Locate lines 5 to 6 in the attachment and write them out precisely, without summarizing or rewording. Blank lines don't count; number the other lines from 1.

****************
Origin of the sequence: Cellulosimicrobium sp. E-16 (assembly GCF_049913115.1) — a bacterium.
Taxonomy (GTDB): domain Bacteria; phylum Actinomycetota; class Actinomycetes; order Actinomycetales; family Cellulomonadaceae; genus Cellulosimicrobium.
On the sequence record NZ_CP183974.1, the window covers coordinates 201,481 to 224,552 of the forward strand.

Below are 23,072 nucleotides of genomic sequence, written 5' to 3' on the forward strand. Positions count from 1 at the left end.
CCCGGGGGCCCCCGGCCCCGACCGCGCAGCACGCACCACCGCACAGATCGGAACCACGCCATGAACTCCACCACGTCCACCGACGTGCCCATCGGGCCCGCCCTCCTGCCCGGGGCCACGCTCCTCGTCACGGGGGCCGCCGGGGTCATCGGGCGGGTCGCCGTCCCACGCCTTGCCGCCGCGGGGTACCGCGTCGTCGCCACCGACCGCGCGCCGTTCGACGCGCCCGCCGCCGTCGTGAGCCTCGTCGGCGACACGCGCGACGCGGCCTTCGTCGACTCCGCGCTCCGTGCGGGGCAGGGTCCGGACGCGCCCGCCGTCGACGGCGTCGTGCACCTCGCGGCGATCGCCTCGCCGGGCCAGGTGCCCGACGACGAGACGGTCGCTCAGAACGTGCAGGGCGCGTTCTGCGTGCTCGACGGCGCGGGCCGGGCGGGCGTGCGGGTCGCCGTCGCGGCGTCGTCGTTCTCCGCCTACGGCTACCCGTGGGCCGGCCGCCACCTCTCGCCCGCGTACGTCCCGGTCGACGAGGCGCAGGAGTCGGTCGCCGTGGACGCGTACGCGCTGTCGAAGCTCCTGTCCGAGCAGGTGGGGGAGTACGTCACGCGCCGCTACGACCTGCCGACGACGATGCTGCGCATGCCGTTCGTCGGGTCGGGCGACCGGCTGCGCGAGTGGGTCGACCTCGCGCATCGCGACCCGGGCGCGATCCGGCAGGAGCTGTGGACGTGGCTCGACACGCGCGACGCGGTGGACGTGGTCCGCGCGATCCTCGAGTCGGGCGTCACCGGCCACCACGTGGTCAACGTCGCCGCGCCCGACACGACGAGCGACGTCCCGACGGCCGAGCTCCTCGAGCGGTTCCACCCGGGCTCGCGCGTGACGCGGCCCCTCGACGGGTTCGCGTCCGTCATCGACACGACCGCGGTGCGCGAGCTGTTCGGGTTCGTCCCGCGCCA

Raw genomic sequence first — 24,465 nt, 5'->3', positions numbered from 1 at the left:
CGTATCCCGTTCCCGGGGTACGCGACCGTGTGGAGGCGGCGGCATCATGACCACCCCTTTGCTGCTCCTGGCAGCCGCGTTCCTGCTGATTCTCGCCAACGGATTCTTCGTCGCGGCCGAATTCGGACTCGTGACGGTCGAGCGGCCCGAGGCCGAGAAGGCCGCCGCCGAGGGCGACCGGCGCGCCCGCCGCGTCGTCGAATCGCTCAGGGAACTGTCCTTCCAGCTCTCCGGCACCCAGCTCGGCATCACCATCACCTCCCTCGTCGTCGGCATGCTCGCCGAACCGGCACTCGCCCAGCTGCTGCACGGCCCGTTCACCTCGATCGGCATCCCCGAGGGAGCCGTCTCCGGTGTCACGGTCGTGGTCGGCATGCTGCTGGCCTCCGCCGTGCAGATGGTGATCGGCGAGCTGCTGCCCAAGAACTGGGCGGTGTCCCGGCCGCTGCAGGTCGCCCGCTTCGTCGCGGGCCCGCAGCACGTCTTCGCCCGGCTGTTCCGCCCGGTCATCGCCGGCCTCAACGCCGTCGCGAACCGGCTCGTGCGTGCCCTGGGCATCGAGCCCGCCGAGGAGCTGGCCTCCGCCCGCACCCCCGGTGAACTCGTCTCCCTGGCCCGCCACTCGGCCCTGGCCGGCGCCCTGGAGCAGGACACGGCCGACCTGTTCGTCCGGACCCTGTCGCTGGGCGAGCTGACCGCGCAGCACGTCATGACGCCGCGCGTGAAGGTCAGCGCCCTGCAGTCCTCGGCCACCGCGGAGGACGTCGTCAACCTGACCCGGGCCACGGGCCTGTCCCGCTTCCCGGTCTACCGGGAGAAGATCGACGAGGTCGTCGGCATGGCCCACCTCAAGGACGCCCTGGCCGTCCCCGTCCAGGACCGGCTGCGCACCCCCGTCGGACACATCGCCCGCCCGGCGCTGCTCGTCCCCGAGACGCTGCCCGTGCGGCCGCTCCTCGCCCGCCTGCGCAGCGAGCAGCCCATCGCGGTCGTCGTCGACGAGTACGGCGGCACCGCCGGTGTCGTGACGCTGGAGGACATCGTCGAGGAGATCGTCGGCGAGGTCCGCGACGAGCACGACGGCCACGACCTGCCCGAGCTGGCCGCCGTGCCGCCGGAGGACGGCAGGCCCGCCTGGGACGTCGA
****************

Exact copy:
CCCGGGGGCCCCCGGCCCCGACCGCGCAGCACGCACCACCGCACAGATCGGAACCACGCCATGAACTCCACCACGTCCACCGACGTGCCCATCGGGCCCGCCCTCCTGCCCGGGGCCACGCTCCTCGTCACGGGGGCCGCCGGGGTCATCGGGCGGGTCGCCGTCCCACGCCTTGCCGCCGCGGGGTACCGCGTCGTCGCCACCGACCGCGCGCCGTTCGACGCGCCCGCCGCCGTCGTGAGCCTCGTCGGCGACACGCGCGACGCGGCCTTCGTCGACTCCGCGCTCCGTGCGGGGCAGGGTCCGGACGCGCCCGCCGTCGACGGCGTCGTGCACCTCGCGGCGATCGCCTCGCCGGGCCAGGTGCCCGACGACGAGACGGTCGCTCAGAACGTGCAGGGCGCGTTCTGCGTGCTCGACGGCGCGGGCCGGGCGGGCGTGCGGGTCGCCGTCGCGGCGTCGTCGTTCTCCGCCTACGGCTACCCGTGGGCCGGCCGCCACCTCTCGCCCGCGTACGTCCCGGTCGACGAGGCGCAGGAGTCGGTCGCCGTGGACGCGTACGCGCTGTCGAAGCTCCTGTCCGAGCAGGTGGGGGAGTACGTCACGCGCCGCTACGACCTGCCGACGACGATGCTGCGCATGCCGTTCGTCGGGTCGGGCGACCGGCTGCGCGAGTGGGTCGACCTCGCGCATCGCGACCCGGGCGCGATCCGGCAGGAGCTGTGGACGTGGCTCGACACGCGCGACGCGGTGGACGTGGTCCGCGCGATCCTCGAGTCGGGCGTCACCGGCCACCACGTGGTCAACGTCGCCGCGCCCGACACGACGAGCGACGTCCCGACGGCCGAGCTCCTCGAGCGGTTCCACCCGGGCTCGCGCGTGACGCGGCCCCTCGACGGGTTCGCGTCCGTCATCGACACGACCGCGGTGCGCGAGCTGTTCGGGTTCGTCCCGCGCCA

Raw genomic sequence first — 24,465 nt, 5'->3', positions numbered from 1 at the left: